Here are a few things you may need to learn about hurricanes. Take a short read and refresh yourself with the information, then take the quiz below to see how much you remember.
A hurricane is a tropical cyclone in which the maximum average wind speed near the centre (the “eye”) exceeds 74mph or 119Km/h. They are natural weather systems formed over warm seas when hot air from the surface is transferred upwards and condenses. This condensation forms clouds which spiral as the earth rotates.
The Saffir-Simpson Scale is the scale used to measure a hurricane’s strength. Hurricanes are grouped into 5 categories. Category 5 hurricanes are the strongest and category 1 hurricanes are the weakest.
In the 19th Century, an Australian weather man named Clement L. Wragge began naming hurricanes. Hurricanes are given names so that they are easier to track and identify. The only letters that are not used to make hurricane names are Q, U and Z. Today, The World Meteorological Organization uses six lists of names in rotation. These lists are reused every six years. If a hurricane is devastating, its name is retired and a new name is chosen for the list.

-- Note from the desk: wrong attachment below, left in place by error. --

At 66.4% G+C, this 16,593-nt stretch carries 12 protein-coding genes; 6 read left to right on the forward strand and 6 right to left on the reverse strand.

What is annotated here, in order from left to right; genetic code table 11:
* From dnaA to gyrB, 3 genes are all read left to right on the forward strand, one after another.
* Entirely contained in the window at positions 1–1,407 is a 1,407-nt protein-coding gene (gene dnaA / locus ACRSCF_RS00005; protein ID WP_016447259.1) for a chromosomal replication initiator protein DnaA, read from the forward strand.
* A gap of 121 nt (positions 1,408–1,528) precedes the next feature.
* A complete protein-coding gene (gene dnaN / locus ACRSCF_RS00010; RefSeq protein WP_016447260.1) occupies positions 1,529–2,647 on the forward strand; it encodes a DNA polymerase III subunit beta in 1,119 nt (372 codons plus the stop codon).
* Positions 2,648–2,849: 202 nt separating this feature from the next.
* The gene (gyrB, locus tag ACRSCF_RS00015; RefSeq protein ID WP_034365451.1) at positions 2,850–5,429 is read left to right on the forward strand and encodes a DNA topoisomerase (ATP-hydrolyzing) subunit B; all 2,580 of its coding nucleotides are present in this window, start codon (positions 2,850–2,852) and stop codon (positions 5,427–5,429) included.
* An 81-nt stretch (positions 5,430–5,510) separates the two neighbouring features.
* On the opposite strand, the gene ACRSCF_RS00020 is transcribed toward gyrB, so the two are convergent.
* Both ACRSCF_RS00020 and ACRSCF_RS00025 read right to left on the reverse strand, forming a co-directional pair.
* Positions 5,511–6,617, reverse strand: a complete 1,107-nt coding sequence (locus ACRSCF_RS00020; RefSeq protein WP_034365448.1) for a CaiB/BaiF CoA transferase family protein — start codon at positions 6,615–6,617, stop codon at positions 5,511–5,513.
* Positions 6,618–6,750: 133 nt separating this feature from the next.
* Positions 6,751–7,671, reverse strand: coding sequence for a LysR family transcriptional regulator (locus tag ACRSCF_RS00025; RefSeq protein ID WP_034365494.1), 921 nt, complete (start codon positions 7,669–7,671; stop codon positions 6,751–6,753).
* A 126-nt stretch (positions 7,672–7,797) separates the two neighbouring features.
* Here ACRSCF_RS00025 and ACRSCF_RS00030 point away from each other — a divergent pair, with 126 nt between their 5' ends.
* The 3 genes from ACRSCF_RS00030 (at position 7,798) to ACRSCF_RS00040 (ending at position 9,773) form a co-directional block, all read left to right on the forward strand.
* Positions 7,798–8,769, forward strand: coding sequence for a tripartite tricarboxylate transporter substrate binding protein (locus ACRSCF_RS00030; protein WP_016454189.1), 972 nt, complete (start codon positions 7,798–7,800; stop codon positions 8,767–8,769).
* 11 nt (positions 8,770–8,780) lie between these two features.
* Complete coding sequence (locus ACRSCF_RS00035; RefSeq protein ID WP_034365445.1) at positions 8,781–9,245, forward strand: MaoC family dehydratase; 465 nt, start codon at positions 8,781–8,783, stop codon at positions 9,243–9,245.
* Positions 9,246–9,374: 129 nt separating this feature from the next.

Hurricanes can bring heavy rains, which can cause floods, high winds which can be very destructive and they can cause storm surge, which is an abnormal rise in sea level, which can create large waves. The centre of a hurricane is called the “eye” and this is the calmest part of the hurricane.